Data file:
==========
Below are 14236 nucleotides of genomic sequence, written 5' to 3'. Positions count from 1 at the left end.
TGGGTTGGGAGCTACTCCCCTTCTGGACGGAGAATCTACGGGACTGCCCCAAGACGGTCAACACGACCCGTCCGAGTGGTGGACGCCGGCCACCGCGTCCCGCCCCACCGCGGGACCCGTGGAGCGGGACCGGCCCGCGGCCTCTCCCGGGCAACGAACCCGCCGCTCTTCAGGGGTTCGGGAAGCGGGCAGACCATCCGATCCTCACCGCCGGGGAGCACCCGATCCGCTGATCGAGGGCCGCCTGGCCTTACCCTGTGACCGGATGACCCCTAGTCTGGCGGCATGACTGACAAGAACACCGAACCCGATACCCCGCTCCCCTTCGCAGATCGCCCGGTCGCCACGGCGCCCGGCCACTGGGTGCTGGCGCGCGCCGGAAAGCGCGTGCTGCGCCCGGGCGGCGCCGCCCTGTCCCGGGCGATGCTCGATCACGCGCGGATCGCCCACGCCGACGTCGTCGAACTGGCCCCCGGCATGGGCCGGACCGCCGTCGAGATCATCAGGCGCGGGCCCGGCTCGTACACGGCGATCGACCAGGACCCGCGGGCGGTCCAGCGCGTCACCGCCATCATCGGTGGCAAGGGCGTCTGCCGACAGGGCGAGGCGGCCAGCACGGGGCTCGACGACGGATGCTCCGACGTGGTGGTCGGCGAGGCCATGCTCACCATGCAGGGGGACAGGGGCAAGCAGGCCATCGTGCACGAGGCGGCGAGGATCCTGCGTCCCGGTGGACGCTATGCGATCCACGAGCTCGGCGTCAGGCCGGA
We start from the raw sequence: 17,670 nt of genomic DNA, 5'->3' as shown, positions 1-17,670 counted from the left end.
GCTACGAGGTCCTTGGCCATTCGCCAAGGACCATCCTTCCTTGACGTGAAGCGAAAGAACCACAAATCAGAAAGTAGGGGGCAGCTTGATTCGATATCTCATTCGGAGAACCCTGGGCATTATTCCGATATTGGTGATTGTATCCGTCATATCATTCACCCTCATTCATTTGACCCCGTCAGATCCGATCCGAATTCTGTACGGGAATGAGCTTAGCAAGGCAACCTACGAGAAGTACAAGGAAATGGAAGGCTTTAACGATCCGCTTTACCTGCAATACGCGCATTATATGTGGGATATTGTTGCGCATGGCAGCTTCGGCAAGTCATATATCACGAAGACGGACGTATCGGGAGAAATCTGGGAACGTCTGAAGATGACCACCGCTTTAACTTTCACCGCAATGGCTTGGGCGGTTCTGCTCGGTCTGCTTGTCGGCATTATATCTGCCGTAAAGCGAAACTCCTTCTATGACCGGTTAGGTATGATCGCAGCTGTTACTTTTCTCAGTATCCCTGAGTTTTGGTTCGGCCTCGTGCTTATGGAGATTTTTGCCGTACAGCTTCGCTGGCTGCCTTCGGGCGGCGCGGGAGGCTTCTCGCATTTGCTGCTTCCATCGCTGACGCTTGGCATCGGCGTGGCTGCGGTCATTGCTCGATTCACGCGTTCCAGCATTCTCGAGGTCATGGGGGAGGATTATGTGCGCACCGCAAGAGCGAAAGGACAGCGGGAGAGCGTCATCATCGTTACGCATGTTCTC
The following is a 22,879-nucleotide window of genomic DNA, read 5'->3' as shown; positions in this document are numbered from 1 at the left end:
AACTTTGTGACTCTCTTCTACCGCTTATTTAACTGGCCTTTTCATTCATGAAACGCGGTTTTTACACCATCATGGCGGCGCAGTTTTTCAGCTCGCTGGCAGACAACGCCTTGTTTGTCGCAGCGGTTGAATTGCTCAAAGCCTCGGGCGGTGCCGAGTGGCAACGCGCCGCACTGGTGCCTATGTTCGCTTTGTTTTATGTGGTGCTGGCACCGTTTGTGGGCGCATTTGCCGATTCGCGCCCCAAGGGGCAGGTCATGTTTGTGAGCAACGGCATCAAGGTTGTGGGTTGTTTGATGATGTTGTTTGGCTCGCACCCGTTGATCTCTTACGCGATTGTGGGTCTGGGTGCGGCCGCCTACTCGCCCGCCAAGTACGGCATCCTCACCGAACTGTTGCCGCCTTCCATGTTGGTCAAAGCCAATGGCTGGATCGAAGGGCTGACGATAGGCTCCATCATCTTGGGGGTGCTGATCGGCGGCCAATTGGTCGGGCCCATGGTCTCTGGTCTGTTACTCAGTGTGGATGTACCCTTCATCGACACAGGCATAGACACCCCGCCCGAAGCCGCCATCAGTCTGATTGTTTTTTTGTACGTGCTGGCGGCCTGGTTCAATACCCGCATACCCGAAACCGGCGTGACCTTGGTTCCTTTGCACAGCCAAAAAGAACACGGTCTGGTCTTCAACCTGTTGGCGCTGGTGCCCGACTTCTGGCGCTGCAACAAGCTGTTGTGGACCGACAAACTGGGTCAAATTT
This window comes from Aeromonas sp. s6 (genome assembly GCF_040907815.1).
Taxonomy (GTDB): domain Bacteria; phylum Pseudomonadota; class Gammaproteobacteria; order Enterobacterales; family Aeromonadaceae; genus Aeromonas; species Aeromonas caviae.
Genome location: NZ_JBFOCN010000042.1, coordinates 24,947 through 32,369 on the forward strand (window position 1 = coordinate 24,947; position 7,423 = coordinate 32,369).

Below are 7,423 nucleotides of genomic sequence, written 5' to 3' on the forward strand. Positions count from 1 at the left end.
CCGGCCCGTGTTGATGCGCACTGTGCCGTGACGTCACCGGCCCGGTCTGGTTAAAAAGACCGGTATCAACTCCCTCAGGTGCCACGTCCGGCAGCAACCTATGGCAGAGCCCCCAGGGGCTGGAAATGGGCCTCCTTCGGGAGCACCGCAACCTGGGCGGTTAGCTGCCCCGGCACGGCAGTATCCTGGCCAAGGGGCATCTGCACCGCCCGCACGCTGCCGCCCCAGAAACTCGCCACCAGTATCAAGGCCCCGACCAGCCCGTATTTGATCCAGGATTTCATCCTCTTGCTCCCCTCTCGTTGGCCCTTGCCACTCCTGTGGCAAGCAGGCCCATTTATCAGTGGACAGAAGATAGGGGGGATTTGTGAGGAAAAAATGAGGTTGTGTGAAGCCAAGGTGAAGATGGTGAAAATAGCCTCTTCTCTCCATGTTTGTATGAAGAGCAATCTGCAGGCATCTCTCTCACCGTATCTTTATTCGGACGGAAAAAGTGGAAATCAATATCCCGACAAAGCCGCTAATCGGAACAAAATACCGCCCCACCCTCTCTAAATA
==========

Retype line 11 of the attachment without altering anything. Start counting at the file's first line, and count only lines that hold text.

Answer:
CCGGCCCGTGTTGATGCGCACTGTGCCGTGACGTCACCGGCCCGGTCTGGTTAAAAAGACCGGTATCAACTCCCTCAGGTGCCACGTCCGGCAGCAACCTATGGCAGAGCCCCCAGGGGCTGGAAATGGGCCTCCTTCGGGAGCACCGCAACCTGGGCGGTTAGCTGCCCCGGCACGGCAGTATCCTGGCCAAGGGGCATCTGCACCGCCCGCACGCTGCCGCCCCAGAAACTCGCCACCAGTATCAAGGCCCCGACCAGCCCGTATTTGATCCAGGATTTCATCCTCTTGCTCCCCTCTCGTTGGCCCTTGCCACTCCTGTGGCAAGCAGGCCCATTTATCAGTGGACAGAAGATAGGGGGGATTTGTGAGGAAAAAATGAGGTTGTGTGAAGCCAAGGTGAAGATGGTGAAAATAGCCTCTTCTCTCCATGTTTGTATGAAGAGCAATCTGCAGGCATCTCTCTCACCGTATCTTTATTCGGACGGAAAAAGTGGAAATCAATATCCCGACAAAGCCGCTAATCGGAACAAAATACCGCCCCACCCTCTCTAAATA